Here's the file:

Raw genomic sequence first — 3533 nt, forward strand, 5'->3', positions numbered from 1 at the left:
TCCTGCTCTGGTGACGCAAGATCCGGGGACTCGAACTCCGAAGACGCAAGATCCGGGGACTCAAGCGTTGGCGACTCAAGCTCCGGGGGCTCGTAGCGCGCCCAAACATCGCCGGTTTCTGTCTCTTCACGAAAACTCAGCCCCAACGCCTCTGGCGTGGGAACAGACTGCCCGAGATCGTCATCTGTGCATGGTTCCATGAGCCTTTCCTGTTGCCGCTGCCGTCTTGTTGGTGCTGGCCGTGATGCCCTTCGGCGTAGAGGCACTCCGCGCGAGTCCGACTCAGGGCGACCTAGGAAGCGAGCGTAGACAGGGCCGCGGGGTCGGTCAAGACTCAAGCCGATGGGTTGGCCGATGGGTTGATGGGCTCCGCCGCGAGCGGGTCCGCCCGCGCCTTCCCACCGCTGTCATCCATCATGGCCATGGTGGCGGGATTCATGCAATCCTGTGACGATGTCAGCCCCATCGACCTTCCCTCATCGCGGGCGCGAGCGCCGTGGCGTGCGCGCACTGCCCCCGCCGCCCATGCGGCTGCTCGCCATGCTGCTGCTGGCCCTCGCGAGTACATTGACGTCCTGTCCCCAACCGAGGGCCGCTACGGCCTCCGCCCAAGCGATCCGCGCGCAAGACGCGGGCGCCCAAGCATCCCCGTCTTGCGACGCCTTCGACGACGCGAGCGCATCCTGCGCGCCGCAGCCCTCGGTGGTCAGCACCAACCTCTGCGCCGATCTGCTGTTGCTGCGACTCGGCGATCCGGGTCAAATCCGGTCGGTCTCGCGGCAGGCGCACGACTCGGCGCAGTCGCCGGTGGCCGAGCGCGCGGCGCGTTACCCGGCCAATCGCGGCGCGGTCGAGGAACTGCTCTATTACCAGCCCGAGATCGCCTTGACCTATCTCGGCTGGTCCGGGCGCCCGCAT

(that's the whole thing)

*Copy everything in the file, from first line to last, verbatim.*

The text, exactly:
Raw genomic sequence first — 3533 nt, forward strand, 5'->3', positions numbered from 1 at the left:
TCCTGCTCTGGTGACGCAAGATCCGGGGACTCGAACTCCGAAGACGCAAGATCCGGGGACTCAAGCGTTGGCGACTCAAGCTCCGGGGGCTCGTAGCGCGCCCAAACATCGCCGGTTTCTGTCTCTTCACGAAAACTCAGCCCCAACGCCTCTGGCGTGGGAACAGACTGCCCGAGATCGTCATCTGTGCATGGTTCCATGAGCCTTTCCTGTTGCCGCTGCCGTCTTGTTGGTGCTGGCCGTGATGCCCTTCGGCGTAGAGGCACTCCGCGCGAGTCCGACTCAGGGCGACCTAGGAAGCGAGCGTAGACAGGGCCGCGGGGTCGGTCAAGACTCAAGCCGATGGGTTGGCCGATGGGTTGATGGGCTCCGCCGCGAGCGGGTCCGCCCGCGCCTTCCCACCGCTGTCATCCATCATGGCCATGGTGGCGGGATTCATGCAATCCTGTGACGATGTCAGCCCCATCGACCTTCCCTCATCGCGGGCGCGAGCGCCGTGGCGTGCGCGCACTGCCCCCGCCGCCCATGCGGCTGCTCGCCATGCTGCTGCTGGCCCTCGCGAGTACATTGACGTCCTGTCCCCAACCGAGGGCCGCTACGGCCTCCGCCCAAGCGATCCGCGCGCAAGACGCGGGCGCCCAAGCATCCCCGTCTTGCGACGCCTTCGACGACGCGAGCGCATCCTGCGCGCCGCAGCCCTCGGTGGTCAGCACCAACCTCTGCGCCGATCTGCTGTTGCTGCGACTCGGCGATCCGGGTCAAATCCGGTCGGTCTCGCGGCAGGCGCACGACTCGGCGCAGTCGCCGGTGGCCGAGCGCGCGGCGCGTTACCCGGCCAATCGCGGCGCGGTCGAGGAACTGCTCTATTACCAGCCCGAGATCGCCTTGACCTATCTCGGCTGGTCCGGGCGCCCGCAT